I have learned a lot about the different chemistries but for a tapestry yard like mine it is extremely difficult to find a one size fits all solution. The tenacity product in the front of the pic is based of an organic from a plant the same way chrysanthemums have a pyrethrin insecticide created in their honor. But it won't work on some of my weeds.

    I killed some weeds once. Worse ones came. I killed my red ants once. The grubs ate the yard. I could roll it up like a carpet. You really have to be careful about the void you can create with chemistry, and thats if you do not poison yourself first. Or worse. Atrazine turns boy frogs into girls.
     
    Last edited: Jan 6, 2022
  6. Zigs

    Zigs In Flower

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    Apart from the dubious side effects on you, your loved ones and everything else that creeps and crawls across your land, consider the cost :eek:

    We look after 4 acres of land and the only thing we've used is a bit of glyphosate on a few weeds that were entangled too deep to dig em out.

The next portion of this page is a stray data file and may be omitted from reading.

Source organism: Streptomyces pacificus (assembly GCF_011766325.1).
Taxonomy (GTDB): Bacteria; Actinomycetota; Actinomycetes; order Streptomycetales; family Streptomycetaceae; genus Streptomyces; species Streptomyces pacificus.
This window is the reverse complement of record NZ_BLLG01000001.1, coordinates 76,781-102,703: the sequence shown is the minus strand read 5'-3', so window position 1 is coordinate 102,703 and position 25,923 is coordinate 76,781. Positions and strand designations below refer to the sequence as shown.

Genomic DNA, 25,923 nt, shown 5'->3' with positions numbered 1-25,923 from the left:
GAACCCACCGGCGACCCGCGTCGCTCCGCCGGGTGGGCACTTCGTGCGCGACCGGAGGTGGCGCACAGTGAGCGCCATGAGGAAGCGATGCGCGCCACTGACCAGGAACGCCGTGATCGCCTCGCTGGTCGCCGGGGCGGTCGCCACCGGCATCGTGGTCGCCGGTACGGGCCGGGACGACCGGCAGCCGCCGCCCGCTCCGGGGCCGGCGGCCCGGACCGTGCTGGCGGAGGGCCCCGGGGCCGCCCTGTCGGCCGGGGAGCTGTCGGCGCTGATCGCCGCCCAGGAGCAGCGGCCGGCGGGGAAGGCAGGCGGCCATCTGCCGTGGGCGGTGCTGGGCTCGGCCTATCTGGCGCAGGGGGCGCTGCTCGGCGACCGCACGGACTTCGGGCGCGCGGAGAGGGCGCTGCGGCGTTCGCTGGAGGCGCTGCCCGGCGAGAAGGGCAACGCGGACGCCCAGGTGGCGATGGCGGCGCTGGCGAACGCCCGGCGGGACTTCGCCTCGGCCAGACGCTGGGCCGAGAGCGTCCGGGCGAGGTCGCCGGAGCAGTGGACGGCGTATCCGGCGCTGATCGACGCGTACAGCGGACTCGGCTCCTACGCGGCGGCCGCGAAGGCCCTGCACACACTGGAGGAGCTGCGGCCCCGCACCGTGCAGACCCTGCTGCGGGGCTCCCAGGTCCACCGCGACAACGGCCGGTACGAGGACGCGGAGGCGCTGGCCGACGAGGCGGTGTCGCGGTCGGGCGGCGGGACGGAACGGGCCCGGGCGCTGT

A problem we have created is by installing a netted tunnel. We thought this would keep birds from eating the fruit but instead the slugs ate the lot as other things couldn't get in to eat the slugs :rolleyes:

    We've considered nematodes to control them but I'm thinking that once we start we'd have to carry on with them and that costs money so maybe a pond that goes under the netting so frogs can get in and out but birds can't ? :)
     
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  7. Dirtmechanic

    Dirtmechanic Young Pine

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    Water Garden? You British Types covered that once I believe....